Re: [perpass] Fwd: Re: perens-perpass-appropriate-response-01

Hannes Tschofenig <hannes.tschofenig@gmx.net> Sun, 08 December 2013 22:00 UTC

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Date: Sun, 08 Dec 2013 22:00:19 +0000
From: Hannes Tschofenig <hannes.tschofenig@gmx.net>
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To: Stephen Farrell <stephen.farrell@cs.tcd.ie>, Nicholas Weaver <nweaver@icsi.berkeley.edu>
References: <52A3B32D.8000301@perens.com> <52A3B8A4.6000309@perens.com> <6FFED7BB-9272-4B94-AFC3-8689F3D3D325@icsi.berkeley.edu> <52A4DB71.8040806@cs.tcd.ie>
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Cc: perpass <perpass@ietf.org>
Subject: Re: [perpass] Fwd: Re: perens-perpass-appropriate-response-01
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Hi Stephen, Hi Nicholas,

it would be interesting (as a history lesson) if someone could tell us
why the group at that time decided to develop a NULL encryption
mechanism. Stephen Kent (co-author of RFC 2410) might remember. I have
no heard

In context of our discussion on this list the answer will give us a lot
of guidance for the future.  Even 2 years ago I had lots of people
arguing in the OAuth working group that authentication and integrity
protection is sufficient and that we do not need confidentiality
protection. So, I wouldn't be surprised if the same argument showed up
10 years earlier.

We have to look forward, with our knowledge of the changed threat
landscape, so that we make better design choices in ongoing and future
IETF work.

Ciao
Hannes

 
On 12/08/2013 08:49 PM, Stephen Farrell wrote:
>
>
> On 12/08/2013 03:55 PM, Nicholas Weaver wrote:
>
> > On Dec 7, 2013, at 4:09 PM, Bruce Perens <bruce@perens.com> wrote:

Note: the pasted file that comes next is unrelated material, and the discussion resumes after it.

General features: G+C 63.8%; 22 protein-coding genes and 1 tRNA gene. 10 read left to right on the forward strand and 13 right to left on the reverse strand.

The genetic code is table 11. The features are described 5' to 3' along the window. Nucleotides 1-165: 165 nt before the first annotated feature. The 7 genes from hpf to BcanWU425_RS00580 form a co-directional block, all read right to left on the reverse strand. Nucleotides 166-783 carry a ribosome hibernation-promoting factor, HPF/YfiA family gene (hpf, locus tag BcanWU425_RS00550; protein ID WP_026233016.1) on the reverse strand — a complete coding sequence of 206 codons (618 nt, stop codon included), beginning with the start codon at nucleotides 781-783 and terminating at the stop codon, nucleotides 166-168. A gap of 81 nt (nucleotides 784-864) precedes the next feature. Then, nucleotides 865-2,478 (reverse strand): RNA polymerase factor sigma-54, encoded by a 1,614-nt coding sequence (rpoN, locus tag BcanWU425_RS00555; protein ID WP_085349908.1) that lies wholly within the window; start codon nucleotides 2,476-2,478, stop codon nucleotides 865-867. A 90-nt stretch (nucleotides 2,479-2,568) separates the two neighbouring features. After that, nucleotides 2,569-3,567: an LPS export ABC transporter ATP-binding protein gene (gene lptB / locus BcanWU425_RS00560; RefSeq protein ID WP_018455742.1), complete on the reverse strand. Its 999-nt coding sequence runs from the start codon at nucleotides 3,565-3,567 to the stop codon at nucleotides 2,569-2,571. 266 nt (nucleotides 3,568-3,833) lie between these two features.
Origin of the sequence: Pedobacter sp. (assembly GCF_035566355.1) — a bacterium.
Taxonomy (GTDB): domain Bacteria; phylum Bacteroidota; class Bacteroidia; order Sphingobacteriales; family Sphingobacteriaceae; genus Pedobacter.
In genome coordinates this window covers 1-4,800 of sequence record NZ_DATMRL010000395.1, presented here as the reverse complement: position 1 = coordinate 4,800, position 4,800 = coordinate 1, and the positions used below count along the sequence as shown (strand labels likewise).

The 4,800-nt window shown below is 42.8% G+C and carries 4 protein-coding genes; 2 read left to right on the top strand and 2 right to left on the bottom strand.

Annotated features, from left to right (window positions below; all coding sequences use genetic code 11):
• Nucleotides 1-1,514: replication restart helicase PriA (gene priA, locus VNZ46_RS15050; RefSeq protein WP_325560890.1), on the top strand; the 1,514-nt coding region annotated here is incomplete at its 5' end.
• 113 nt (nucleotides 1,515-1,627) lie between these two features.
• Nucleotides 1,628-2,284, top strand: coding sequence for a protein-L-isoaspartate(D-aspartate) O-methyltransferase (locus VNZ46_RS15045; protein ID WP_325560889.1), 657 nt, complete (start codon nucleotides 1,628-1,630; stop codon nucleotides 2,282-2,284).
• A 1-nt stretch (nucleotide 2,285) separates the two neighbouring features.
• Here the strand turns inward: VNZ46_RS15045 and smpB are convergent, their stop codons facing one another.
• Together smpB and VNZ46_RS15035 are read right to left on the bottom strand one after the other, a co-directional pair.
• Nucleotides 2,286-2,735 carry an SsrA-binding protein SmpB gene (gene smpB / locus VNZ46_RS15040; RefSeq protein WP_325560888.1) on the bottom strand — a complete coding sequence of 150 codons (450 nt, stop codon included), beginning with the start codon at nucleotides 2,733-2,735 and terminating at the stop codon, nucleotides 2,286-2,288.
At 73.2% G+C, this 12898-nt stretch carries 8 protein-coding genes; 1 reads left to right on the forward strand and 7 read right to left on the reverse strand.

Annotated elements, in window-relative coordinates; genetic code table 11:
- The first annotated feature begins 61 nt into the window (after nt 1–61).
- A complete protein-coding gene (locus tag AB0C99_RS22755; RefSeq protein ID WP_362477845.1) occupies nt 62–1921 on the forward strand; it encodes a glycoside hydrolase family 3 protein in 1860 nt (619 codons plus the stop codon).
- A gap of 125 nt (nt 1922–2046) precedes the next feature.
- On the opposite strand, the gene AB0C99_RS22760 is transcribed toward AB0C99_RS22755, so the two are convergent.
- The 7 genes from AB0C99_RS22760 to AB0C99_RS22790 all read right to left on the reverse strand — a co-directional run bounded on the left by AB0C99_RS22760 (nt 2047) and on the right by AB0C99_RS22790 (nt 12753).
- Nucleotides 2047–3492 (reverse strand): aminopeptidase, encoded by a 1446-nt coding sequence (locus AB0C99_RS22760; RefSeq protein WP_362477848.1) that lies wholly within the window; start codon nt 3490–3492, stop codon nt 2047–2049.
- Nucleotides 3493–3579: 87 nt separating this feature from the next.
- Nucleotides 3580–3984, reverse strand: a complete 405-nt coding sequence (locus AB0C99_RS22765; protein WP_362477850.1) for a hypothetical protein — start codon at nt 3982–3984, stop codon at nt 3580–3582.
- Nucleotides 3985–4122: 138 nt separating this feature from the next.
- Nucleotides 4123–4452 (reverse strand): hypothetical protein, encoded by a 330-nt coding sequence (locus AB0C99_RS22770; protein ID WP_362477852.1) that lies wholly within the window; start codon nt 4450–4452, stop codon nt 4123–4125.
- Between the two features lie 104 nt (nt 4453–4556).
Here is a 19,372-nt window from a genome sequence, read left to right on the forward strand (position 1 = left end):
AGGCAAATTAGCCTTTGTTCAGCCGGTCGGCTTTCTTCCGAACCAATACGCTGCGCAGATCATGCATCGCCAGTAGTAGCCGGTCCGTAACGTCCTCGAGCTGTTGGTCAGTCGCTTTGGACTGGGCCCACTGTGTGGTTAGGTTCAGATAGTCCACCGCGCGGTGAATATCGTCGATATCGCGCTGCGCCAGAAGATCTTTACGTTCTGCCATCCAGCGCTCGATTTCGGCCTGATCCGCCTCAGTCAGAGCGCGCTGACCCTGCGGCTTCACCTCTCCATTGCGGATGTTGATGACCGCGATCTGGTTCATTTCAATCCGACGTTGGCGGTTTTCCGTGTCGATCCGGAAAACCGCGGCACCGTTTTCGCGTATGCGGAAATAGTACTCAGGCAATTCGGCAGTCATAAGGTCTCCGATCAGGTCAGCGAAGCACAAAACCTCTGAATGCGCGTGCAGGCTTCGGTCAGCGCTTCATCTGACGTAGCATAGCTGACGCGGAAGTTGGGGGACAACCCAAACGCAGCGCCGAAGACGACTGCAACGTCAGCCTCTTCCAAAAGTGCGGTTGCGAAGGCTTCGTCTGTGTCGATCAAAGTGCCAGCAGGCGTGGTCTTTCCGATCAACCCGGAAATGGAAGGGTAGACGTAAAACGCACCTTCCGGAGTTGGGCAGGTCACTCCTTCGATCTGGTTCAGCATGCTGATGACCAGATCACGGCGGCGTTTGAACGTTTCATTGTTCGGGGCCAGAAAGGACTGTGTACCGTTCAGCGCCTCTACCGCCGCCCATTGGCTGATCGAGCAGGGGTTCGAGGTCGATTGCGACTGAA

> >> Well, we do have some HTTP uses where encryption that hides the
> >> content won't be allowed, and thus authentication is important.
> >>
> >> We can't have encryption when we use HTTP over Amateur Radio in
> >> the US and many other countries. There is self-policing on ham
> >> frequencies that requires that people be able to copy other
> >> people's transmissions, and encryption defeats that. Obviously
> >> we don't put confidential data on those frequencies, that belongs
> >> on your cell phone. So, an authentication-only WiFi protocol is
> >> needed for Amateur Radio, and possibly an authentication-only
> >> version of TLS.
>
> > NO!!!!
>
> > The reason is downgrade attacks.  A huge problem with the IPSec
> > standard is that NULL encryption was allowed in there, and also
> > known weak modes (single DES, 720b D/H etc).  Its one of the
> > primary reasons why John Gilmore and therefore others feel the
> > IPSec process was sabotaged by the NSA.
>
> Really? That makes no sense to me. I've never heard any report of a
> use of IPsec that "accidentally" used a NULL or weak cipher. Have
> you? And Jeff Schiller I think convincingly repudiated claims that
> either the development process for IPsec or the output were
> saobtaged in any such way.
>
> I wasn't much involved myself but my impression was that we (the
> IETF security community) shot ourselves in the foot a bit via
> complexity and various refusals to prioritise progress and
> deployment over purity.
>
> We need to carefully balance security and pragmatism here IMO if
> our goal is to make for a more secure and privacy friendly Internet.
>
> I also think that throwing "sabotage" into the mix damages that
> discussion so should be avoided.
>
> S.
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